“We want to customise the experience for every customer, and that is difficult to do,” says Ms Fein.
At Newport Lexus, putting car buyers’ names in lights appears to be one of the solutions. Customers are also invited to relax at the dealership’s plush café, which on a recent afternoon was filled with people watching plasma TV screens, eating sandwiches or tapping on laptop computers. One of the showroom’s customers comes in three or four times a week and treats the dealership as his “satellite office”, claims Mr Moznett. Some non-Lexus owners come to the dealership just to visit the clothing boutique.
Forging strong bonds with customers – and keeping them parked in dealerships for longer periods – is about more than brand image. Most vehicles can be serviced in 90 minutes or less, so if dealers can persuade customers to wait in the showroom they can cut down on the cost of replacement cars, which for some dealers exceeds their rent.
Lexus claims the highest loyalty rates in the industry, with 59 per cent of its customers who repurchased buying another of its vehicles. The brand also has high retention rates for service, with customers returning to its dealerships for maintenance even after their warranties expire.
Other Lexus dealers have come up with alternative ideas: one in Omaha, for example, is experimenting with embedding chips containing customer information in vehicles’ dashboards, so that they are greeted by name on an LED display when they pull up. The chip also downloads information about the customer’s history, preferences and family.
In New York City, where dealership space is at a premium, another Lexus franchisee has cars delivered directly to customers and tutors them on how to use the vehicle’s navigation, Bluetooth wireless, mobile-phone and other high-tech functions.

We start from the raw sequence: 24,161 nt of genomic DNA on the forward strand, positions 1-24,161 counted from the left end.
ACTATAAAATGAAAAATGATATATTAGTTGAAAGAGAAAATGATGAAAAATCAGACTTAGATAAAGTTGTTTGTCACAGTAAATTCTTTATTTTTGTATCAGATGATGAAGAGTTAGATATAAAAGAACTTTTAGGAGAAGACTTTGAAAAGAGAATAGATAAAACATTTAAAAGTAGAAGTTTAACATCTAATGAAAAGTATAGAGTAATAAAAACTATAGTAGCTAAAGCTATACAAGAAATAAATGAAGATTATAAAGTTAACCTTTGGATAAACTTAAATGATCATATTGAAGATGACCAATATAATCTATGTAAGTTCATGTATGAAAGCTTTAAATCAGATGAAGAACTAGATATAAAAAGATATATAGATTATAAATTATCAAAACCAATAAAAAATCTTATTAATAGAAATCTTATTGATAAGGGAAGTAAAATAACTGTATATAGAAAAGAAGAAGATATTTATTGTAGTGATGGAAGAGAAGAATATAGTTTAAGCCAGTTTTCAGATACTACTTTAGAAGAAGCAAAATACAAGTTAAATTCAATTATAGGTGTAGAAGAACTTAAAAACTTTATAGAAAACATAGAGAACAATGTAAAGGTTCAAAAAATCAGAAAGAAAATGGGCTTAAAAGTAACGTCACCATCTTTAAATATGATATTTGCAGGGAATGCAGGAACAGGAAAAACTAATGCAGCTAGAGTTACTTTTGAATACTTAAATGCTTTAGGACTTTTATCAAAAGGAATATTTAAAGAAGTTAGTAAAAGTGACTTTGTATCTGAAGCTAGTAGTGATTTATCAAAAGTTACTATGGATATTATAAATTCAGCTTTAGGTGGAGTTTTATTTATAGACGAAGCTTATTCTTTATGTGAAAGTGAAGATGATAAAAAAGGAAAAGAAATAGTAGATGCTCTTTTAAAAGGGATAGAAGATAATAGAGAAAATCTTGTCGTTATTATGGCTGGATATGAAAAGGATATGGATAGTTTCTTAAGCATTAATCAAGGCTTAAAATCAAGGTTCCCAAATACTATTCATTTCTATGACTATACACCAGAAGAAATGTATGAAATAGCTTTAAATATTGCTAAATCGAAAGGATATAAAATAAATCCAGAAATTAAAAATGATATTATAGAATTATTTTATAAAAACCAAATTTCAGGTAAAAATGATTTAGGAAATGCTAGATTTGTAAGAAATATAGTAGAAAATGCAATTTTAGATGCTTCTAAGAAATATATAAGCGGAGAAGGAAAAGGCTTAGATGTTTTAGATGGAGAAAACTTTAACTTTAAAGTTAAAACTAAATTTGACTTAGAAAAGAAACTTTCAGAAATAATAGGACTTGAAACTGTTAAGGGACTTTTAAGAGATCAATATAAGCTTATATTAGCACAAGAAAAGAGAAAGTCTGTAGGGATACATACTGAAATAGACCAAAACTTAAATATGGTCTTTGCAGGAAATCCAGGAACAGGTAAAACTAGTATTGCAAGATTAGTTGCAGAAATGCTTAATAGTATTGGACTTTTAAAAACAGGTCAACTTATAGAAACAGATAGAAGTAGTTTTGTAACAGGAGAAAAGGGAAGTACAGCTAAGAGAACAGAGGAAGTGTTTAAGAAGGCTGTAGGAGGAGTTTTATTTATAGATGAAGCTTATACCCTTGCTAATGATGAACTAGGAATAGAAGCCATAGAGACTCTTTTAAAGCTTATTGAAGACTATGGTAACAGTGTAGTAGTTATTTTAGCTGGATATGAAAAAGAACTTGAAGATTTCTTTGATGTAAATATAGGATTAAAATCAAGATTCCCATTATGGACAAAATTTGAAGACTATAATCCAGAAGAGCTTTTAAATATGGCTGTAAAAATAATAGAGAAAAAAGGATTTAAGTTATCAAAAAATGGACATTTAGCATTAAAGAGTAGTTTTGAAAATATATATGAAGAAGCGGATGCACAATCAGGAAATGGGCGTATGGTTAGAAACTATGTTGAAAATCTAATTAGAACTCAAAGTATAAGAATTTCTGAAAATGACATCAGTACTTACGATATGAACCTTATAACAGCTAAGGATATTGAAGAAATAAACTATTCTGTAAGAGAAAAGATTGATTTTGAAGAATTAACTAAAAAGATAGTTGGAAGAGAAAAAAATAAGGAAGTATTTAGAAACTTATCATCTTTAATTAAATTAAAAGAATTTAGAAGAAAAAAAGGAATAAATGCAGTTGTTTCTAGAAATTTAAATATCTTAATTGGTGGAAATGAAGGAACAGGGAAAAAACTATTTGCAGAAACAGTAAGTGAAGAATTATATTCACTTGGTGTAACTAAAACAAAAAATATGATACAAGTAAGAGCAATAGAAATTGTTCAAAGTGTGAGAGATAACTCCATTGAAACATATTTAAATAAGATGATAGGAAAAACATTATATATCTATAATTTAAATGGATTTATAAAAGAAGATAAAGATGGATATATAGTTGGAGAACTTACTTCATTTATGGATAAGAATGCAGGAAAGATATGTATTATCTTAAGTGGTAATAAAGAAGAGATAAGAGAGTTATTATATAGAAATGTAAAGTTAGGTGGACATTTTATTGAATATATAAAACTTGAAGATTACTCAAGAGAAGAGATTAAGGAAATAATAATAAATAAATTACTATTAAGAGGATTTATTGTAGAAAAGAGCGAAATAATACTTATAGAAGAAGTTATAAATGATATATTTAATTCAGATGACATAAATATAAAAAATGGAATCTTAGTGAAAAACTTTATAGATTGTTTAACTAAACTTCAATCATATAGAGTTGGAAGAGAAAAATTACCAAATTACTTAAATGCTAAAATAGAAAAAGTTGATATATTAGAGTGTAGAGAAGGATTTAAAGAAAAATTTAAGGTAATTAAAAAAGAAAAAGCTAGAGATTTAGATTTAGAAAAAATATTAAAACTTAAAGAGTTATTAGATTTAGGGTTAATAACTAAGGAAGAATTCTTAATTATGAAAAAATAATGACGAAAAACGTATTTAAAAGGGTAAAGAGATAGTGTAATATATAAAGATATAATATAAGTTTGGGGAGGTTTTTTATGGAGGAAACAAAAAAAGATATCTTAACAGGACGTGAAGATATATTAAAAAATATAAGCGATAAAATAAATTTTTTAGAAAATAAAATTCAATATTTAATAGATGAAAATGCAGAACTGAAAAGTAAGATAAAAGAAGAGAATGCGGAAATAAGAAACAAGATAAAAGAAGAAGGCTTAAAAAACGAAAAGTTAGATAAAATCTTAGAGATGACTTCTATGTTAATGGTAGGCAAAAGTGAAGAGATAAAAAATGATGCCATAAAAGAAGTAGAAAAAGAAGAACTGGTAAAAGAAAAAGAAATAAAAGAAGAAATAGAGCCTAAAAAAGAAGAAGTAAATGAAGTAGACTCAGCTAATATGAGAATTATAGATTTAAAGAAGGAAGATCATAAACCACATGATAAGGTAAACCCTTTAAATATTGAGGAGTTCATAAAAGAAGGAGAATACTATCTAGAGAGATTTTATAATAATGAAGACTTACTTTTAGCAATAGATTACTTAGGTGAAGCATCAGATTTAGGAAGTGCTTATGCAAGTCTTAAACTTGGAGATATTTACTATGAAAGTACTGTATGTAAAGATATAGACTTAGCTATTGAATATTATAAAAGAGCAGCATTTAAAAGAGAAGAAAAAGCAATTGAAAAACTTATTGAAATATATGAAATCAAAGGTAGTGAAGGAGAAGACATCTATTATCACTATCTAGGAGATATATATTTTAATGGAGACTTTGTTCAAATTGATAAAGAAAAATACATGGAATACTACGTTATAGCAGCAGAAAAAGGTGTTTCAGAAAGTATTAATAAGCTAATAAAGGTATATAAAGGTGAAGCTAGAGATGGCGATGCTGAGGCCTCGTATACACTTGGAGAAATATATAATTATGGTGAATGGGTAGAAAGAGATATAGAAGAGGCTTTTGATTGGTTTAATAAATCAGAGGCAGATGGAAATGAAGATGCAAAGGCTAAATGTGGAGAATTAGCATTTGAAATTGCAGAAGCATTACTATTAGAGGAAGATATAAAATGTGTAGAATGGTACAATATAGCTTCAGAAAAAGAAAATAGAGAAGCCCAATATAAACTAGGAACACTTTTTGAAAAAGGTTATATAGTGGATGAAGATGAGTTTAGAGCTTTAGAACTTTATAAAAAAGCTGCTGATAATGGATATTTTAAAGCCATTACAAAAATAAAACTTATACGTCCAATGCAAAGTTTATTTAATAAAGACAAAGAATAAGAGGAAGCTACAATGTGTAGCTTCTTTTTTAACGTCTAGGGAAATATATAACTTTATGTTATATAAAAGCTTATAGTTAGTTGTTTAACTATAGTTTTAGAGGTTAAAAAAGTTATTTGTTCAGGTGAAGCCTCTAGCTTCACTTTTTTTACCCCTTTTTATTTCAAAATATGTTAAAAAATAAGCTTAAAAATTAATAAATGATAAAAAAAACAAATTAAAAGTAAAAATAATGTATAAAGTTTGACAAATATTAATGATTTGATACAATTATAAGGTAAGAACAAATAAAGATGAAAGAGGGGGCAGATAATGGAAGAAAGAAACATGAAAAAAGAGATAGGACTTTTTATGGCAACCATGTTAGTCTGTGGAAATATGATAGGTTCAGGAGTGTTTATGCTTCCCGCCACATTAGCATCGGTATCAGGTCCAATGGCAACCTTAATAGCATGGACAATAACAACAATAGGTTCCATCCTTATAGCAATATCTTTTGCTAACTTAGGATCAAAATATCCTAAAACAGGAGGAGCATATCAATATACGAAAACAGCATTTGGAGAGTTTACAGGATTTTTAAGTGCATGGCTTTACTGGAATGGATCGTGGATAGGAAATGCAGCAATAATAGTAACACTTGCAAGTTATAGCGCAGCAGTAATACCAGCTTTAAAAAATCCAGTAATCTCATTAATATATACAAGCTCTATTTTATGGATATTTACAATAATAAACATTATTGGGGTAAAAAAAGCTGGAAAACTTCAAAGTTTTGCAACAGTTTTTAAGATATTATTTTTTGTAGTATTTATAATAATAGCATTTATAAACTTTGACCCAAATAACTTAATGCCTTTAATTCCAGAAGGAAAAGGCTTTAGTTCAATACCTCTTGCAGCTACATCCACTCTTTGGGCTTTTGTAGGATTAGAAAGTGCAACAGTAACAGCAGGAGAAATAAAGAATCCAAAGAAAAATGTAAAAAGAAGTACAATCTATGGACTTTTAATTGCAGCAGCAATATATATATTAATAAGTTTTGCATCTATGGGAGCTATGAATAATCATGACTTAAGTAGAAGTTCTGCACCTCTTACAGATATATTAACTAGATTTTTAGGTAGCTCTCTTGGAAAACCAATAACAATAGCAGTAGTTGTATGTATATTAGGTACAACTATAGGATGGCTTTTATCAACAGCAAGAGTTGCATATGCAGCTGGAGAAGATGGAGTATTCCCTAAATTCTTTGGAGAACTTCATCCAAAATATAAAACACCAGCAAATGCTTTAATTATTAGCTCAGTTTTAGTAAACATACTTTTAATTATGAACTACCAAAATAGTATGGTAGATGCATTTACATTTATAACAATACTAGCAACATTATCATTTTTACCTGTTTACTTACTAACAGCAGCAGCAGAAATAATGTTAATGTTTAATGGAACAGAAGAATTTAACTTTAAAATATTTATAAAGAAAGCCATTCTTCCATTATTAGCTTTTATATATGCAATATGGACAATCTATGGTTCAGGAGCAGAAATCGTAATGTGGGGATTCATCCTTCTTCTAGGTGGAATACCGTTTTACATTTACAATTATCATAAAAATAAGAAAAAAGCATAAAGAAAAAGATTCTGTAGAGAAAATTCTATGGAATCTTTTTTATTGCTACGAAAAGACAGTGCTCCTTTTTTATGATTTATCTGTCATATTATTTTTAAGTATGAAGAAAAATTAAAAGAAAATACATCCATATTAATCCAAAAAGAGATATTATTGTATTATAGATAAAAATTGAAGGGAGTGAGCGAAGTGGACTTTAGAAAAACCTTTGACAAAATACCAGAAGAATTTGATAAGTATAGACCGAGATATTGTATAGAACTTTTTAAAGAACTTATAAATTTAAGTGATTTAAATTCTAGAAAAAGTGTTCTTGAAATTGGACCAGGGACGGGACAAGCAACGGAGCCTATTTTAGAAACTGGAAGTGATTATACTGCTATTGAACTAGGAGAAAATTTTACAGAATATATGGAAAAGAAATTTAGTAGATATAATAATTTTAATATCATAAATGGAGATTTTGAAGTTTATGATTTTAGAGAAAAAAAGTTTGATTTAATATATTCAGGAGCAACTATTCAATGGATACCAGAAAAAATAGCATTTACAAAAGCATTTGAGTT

“It’s no longer about satisfying customers,” says Jim Lentz, who heads Toyota’s sales operation. “If you’re only satisfying customers you’re going backwards.”
How meticulous attention to detail can help drive a brand image
Lexus’s attention to detail in retail is not unique in the premium car market. Infiniti, Nissan’s luxury brand, in 2005 launched new designs for its dealerships globally. Its showrooms now have dramatic glass walls leading into airy spaces adorned with natural materials such as marble, stone and slate.
Like Lexus, the brand aimsfor the feel of a “luxury boutique hotel” in its showrooms, says European brand spokesman Wayne Bruce.
The brand, however, goes further than Lexus in making the look of its showrooms explicitly echo that of its vehicles. Some feature the same wood used in Infiniti cars, and the brand’s head of vehicle design is also responsible for the cars’ “retail environment”.
Attention to detail is important as the brand prepares to launch across Europe, home to some of the world’s most demanding luxury car buyers, next year.
Eye-catching showrooms appear to be part of Infiniti’s battle plan. One of its new-look showrooms opened in February in St Petersburg, Russia, the only European country where the brand operates. Infiniti says customers are spending longer in that showroom than usual. The point, says Mr Bruce, is to “engage the customer and make the whole process of shopping for a car more pleasurable”.
Copyright The Financial Times Limited 2007